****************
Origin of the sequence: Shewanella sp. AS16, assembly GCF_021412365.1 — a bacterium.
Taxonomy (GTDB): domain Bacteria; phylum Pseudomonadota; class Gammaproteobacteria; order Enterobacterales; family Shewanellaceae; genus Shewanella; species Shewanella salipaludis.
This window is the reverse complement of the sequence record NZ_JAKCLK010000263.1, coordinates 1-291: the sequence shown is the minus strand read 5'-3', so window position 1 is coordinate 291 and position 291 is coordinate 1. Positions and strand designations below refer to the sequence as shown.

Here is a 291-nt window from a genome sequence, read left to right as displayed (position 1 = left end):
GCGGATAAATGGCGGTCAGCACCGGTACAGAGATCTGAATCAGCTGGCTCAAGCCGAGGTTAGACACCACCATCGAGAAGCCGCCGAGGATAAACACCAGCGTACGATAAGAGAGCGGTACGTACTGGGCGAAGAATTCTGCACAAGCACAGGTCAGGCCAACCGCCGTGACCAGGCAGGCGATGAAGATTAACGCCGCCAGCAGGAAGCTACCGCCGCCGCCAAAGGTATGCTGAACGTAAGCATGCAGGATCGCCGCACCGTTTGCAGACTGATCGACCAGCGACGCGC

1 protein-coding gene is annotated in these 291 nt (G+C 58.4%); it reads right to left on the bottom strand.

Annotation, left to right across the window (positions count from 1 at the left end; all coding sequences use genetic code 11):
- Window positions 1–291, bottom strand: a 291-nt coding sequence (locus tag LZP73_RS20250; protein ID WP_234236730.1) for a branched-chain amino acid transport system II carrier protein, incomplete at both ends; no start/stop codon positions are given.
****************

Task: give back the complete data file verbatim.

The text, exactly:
Origin of the sequence: Shewanella sp. AS16, assembly GCF_021412365.1 — a bacterium.
Taxonomy (GTDB): domain Bacteria; phylum Pseudomonadota; class Gammaproteobacteria; order Enterobacterales; family Shewanellaceae; genus Shewanella; species Shewanella salipaludis.
This window is the reverse complement of the sequence record NZ_JAKCLK010000263.1, coordinates 1-291: the sequence shown is the minus strand read 5'-3', so window position 1 is coordinate 291 and position 291 is coordinate 1. Positions and strand designations below refer to the sequence as shown.

Here is a 291-nt window from a genome sequence, read left to right as displayed (position 1 = left end):
GCGGATAAATGGCGGTCAGCACCGGTACAGAGATCTGAATCAGCTGGCTCAAGCCGAGGTTAGACACCACCATCGAGAAGCCGCCGAGGATAAACACCAGCGTACGATAAGAGAGCGGTACGTACTGGGCGAAGAATTCTGCACAAGCACAGGTCAGGCCAACCGCCGTGACCAGGCAGGCGATGAAGATTAACGCCGCCAGCAGGAAGCTACCGCCGCCGCCAAAGGTATGCTGAACGTAAGCATGCAGGATCGCCGCACCGTTTGCAGACTGATCGACCAGCGACGCGC

1 protein-coding gene is annotated in these 291 nt (G+C 58.4%); it reads right to left on the bottom strand.

Annotation, left to right across the window (positions count from 1 at the left end; all coding sequences use genetic code 11):
- Window positions 1–291, bottom strand: a 291-nt coding sequence (locus tag LZP73_RS20250; protein ID WP_234236730.1) for a branched-chain amino acid transport system II carrier protein, incomplete at both ends; no start/stop codon positions are given.